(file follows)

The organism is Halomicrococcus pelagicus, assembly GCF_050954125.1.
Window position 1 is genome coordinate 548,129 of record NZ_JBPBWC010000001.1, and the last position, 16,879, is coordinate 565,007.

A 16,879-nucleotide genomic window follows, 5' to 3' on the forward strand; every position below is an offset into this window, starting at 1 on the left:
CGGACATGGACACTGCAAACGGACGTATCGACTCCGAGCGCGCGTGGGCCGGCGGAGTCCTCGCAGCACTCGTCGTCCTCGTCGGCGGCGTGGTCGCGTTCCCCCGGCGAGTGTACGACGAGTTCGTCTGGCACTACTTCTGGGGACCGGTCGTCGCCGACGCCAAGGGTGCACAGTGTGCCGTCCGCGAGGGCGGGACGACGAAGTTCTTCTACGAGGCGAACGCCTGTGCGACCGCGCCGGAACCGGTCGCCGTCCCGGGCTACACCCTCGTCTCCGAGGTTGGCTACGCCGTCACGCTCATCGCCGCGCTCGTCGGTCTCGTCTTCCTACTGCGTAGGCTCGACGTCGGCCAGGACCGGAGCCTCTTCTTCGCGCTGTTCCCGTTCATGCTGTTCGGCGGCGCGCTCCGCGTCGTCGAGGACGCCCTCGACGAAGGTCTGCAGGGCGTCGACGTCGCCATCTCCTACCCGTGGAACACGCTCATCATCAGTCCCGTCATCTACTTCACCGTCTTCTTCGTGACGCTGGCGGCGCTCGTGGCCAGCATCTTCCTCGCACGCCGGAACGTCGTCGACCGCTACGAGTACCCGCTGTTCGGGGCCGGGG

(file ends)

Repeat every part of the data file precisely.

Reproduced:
The organism is Halomicrococcus pelagicus, assembly GCF_050954125.1.
Window position 1 is genome coordinate 548,129 of record NZ_JBPBWC010000001.1, and the last position, 16,879, is coordinate 565,007.

A 16,879-nucleotide genomic window follows, 5' to 3' on the forward strand; every position below is an offset into this window, starting at 1 on the left:
CGGACATGGACACTGCAAACGGACGTATCGACTCCGAGCGCGCGTGGGCCGGCGGAGTCCTCGCAGCACTCGTCGTCCTCGTCGGCGGCGTGGTCGCGTTCCCCCGGCGAGTGTACGACGAGTTCGTCTGGCACTACTTCTGGGGACCGGTCGTCGCCGACGCCAAGGGTGCACAGTGTGCCGTCCGCGAGGGCGGGACGACGAAGTTCTTCTACGAGGCGAACGCCTGTGCGACCGCGCCGGAACCGGTCGCCGTCCCGGGCTACACCCTCGTCTCCGAGGTTGGCTACGCCGTCACGCTCATCGCCGCGCTCGTCGGTCTCGTCTTCCTACTGCGTAGGCTCGACGTCGGCCAGGACCGGAGCCTCTTCTTCGCGCTGTTCCCGTTCATGCTGTTCGGCGGCGCGCTCCGCGTCGTCGAGGACGCCCTCGACGAAGGTCTGCAGGGCGTCGACGTCGCCATCTCCTACCCGTGGAACACGCTCATCATCAGTCCCGTCATCTACTTCACCGTCTTCTTCGTGACGCTGGCGGCGCTCGTGGCCAGCATCTTCCTCGCACGCCGGAACGTCGTCGACCGCTACGAGTACCCGCTGTTCGGGGCCGGGG